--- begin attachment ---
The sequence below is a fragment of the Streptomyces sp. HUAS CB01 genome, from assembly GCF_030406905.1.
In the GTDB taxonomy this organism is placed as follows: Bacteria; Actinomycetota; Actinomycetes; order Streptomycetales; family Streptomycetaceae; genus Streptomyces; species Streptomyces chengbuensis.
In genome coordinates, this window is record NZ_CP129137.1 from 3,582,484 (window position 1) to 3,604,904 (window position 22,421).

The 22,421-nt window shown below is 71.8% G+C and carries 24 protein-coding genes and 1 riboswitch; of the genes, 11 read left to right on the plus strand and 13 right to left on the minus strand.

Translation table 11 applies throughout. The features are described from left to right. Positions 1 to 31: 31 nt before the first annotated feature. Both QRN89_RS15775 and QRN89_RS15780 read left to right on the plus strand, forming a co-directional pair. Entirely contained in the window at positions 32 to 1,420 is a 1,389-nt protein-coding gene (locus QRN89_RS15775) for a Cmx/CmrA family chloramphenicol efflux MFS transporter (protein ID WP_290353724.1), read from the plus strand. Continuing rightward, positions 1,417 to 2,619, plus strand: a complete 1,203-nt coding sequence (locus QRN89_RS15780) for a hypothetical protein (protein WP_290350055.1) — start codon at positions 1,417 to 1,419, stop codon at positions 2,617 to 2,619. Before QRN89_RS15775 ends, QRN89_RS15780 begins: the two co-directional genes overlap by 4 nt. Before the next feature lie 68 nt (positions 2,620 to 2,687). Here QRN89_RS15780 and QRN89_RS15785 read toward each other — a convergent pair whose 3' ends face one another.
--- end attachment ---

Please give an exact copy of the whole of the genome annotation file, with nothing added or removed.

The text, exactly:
The sequence below is a fragment of the Streptomyces sp. HUAS CB01 genome, from assembly GCF_030406905.1.
In the GTDB taxonomy this organism is placed as follows: Bacteria; Actinomycetota; Actinomycetes; order Streptomycetales; family Streptomycetaceae; genus Streptomyces; species Streptomyces chengbuensis.
In genome coordinates, this window is record NZ_CP129137.1 from 3,582,484 (window position 1) to 3,604,904 (window position 22,421).

The 22,421-nt window shown below is 71.8% G+C and carries 24 protein-coding genes and 1 riboswitch; of the genes, 11 read left to right on the plus strand and 13 right to left on the minus strand.

Translation table 11 applies throughout. The features are described from left to right. Positions 1 to 31: 31 nt before the first annotated feature. Both QRN89_RS15775 and QRN89_RS15780 read left to right on the plus strand, forming a co-directional pair. Entirely contained in the window at positions 32 to 1,420 is a 1,389-nt protein-coding gene (locus QRN89_RS15775) for a Cmx/CmrA family chloramphenicol efflux MFS transporter (protein ID WP_290353724.1), read from the plus strand. Continuing rightward, positions 1,417 to 2,619, plus strand: a complete 1,203-nt coding sequence (locus QRN89_RS15780) for a hypothetical protein (protein WP_290350055.1) — start codon at positions 1,417 to 1,419, stop codon at positions 2,617 to 2,619. Before QRN89_RS15775 ends, QRN89_RS15780 begins: the two co-directional genes overlap by 4 nt. Before the next feature lie 68 nt (positions 2,620 to 2,687). Here QRN89_RS15780 and QRN89_RS15785 read toward each other — a convergent pair whose 3' ends face one another.